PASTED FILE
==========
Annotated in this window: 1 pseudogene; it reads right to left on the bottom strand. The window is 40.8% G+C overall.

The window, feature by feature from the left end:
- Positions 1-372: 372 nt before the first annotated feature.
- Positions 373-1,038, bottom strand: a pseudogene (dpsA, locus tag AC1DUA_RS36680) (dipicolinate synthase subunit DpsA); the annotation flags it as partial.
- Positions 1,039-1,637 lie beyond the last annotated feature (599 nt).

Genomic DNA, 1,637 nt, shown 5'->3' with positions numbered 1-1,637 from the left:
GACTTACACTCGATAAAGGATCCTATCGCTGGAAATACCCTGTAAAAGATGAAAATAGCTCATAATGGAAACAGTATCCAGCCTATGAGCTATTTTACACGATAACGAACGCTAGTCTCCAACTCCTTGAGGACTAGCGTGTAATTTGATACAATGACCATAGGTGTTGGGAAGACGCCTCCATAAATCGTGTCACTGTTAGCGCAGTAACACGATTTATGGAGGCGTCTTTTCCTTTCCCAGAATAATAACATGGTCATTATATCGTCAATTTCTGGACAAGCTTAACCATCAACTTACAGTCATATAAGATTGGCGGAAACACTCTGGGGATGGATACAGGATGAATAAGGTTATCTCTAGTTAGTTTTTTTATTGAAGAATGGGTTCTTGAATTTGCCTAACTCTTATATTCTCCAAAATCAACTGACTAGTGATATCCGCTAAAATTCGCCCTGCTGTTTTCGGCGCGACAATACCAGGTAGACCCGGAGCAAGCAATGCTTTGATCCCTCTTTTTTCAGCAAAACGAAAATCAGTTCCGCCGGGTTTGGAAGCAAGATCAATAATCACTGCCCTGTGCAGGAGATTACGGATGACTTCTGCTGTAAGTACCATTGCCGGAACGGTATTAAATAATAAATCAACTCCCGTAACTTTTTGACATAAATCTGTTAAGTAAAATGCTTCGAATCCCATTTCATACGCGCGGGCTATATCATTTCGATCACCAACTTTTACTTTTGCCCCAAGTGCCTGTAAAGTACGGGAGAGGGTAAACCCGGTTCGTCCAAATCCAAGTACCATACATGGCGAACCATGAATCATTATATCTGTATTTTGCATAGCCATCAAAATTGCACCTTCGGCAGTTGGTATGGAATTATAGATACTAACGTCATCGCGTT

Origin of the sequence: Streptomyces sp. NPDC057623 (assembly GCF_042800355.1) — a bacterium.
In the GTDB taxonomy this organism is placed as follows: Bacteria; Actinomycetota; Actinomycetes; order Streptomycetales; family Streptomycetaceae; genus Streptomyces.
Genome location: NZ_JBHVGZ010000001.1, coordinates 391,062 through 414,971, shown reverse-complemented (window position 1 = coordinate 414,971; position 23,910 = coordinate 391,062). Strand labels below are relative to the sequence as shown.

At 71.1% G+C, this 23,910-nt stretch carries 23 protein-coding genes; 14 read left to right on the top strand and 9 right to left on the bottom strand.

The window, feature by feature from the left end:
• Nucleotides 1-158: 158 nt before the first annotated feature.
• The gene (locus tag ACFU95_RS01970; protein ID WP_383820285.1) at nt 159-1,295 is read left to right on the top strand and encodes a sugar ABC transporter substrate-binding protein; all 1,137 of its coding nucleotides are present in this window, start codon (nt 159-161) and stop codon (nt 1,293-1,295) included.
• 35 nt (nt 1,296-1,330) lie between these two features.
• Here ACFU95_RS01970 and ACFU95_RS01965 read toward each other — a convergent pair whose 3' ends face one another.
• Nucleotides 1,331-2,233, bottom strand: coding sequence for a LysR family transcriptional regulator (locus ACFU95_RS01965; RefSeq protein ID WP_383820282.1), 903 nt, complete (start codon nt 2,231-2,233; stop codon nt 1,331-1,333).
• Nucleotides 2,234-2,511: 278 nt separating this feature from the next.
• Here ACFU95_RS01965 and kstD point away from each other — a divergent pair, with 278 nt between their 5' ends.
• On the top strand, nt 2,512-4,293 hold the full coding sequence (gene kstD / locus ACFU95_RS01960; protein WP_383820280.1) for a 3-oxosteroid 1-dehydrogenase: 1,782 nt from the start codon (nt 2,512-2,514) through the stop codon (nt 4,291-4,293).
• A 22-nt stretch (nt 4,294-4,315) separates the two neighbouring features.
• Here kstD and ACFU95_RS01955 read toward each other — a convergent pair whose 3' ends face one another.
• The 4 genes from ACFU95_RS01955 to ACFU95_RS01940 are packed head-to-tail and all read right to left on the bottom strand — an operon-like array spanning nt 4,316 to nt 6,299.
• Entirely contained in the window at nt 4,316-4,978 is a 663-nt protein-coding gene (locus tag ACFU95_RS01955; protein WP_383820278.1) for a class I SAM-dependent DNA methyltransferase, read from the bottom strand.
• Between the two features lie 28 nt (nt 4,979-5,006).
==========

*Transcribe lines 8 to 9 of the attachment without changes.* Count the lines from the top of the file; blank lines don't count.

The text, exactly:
Origin of the sequence: Streptomyces sp. NPDC057623 (assembly GCF_042800355.1) — a bacterium.
In the GTDB taxonomy this organism is placed as follows: Bacteria; Actinomycetota; Actinomycetes; order Streptomycetales; family Streptomycetaceae; genus Streptomyces.